Zakk Wylde: Book Of Shadows II

Black Label bruiser explores his sensitive side again.

You can trust Louder Our experienced team has worked for some of the biggest brands in music. From testing headphones to reviewing albums, our experts aim to create reviews you can trust. Find out more about how we review.

As much as the worlds of rock and metal are broadly in agreement that Zakk Wylde is a good thing, there have often been rumblings about his odd decision, around the time of Black Label Society’s classic album The Blessed Hellride, to start singing like an ultra-nasal, underwater Ozzy.

As a result, the first thing that Book Of Shadows II demonstrates is that he’s remembered how to croon properly again, and it’s a wonderful, soulful thing to behold.

The breezy, predominantly acoustic backdrop certainly helps: in essence, these are melancholy campfire songs dealing with life, love and loss, and their execution could hardly be more elegant or tasteful.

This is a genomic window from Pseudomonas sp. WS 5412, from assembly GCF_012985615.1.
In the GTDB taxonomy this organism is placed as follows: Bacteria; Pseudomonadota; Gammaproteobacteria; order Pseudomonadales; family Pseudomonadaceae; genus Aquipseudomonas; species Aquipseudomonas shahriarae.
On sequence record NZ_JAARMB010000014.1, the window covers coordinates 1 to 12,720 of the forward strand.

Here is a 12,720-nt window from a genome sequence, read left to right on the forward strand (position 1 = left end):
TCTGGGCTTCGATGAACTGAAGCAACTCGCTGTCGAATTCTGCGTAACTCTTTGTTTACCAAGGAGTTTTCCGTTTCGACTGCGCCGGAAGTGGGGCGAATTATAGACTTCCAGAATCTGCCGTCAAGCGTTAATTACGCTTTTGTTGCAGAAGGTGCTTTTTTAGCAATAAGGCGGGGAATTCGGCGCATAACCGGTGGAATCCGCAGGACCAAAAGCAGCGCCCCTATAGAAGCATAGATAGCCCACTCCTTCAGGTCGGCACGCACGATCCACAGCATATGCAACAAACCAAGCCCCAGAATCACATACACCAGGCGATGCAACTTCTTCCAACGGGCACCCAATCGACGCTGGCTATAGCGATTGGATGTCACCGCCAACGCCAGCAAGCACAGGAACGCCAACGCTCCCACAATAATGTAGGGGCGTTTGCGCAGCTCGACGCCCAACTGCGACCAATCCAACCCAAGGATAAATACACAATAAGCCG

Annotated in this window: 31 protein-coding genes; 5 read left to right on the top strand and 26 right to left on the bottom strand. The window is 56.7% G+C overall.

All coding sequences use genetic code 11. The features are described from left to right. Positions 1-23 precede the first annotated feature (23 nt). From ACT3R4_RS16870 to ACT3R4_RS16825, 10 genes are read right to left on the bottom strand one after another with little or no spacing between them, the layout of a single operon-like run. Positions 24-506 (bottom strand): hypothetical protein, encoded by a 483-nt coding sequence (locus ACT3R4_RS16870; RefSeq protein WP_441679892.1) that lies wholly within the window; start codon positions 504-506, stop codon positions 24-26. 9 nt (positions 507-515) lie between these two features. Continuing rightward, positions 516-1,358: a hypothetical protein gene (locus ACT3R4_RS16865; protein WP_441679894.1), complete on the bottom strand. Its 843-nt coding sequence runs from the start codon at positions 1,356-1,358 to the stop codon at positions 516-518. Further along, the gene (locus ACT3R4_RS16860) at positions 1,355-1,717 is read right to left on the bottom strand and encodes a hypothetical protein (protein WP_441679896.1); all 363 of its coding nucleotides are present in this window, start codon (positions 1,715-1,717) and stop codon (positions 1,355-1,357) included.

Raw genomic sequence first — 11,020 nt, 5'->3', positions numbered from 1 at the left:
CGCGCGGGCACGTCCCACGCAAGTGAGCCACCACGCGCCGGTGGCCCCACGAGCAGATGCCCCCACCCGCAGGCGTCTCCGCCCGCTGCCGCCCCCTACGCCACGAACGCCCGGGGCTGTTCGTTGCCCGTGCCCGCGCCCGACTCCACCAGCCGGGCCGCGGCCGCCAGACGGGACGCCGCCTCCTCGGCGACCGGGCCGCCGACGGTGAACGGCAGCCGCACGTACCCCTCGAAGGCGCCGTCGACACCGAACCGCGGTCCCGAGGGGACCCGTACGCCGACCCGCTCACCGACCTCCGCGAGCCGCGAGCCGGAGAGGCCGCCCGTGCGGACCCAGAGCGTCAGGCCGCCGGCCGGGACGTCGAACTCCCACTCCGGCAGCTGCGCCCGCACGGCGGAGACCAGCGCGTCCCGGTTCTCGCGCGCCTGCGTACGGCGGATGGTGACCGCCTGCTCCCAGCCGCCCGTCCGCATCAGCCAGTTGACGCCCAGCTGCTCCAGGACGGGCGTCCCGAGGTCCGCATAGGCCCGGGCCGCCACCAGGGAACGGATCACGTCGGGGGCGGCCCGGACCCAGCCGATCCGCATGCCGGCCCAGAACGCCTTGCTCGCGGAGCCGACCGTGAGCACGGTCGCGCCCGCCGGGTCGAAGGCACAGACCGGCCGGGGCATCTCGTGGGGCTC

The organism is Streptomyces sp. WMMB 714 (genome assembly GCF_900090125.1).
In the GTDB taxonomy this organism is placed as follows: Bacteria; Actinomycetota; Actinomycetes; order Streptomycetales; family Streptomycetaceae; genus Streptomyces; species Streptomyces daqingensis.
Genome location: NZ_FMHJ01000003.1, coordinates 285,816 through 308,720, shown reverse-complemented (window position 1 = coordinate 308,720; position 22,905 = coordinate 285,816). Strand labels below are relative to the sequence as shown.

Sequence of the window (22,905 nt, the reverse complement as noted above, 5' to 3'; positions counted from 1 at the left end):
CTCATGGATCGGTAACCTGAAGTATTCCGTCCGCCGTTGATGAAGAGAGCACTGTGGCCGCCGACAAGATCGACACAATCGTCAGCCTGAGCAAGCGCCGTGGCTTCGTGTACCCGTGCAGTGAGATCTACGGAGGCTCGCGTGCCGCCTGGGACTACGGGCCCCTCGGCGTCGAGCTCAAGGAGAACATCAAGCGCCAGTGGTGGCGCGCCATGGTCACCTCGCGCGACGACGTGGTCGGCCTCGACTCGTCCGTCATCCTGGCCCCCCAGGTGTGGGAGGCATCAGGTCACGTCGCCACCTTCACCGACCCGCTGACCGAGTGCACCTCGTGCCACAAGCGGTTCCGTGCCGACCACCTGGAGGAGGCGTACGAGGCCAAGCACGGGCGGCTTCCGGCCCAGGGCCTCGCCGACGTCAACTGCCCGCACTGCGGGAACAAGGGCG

Black Label diehards may bemoan the lack of turbo-driven crunch and endless widdling, but there’s something far more believable and emotionally affecting about folksy hymns like Autumn Changes and Darkest Hour. He’s back, he’s all grown up and he’s never sounded better.

Dom Lawson

Dom Lawson has been writing for Metal Hammer and Prog for over 14 years and is extremely fond of heavy metal, progressive rock, coffee and snooker. He also contributes to The Guardian, Classic Rock, Bravewords and Blabbermouth and has previously written for Kerrang! magazine in the mid-2000s.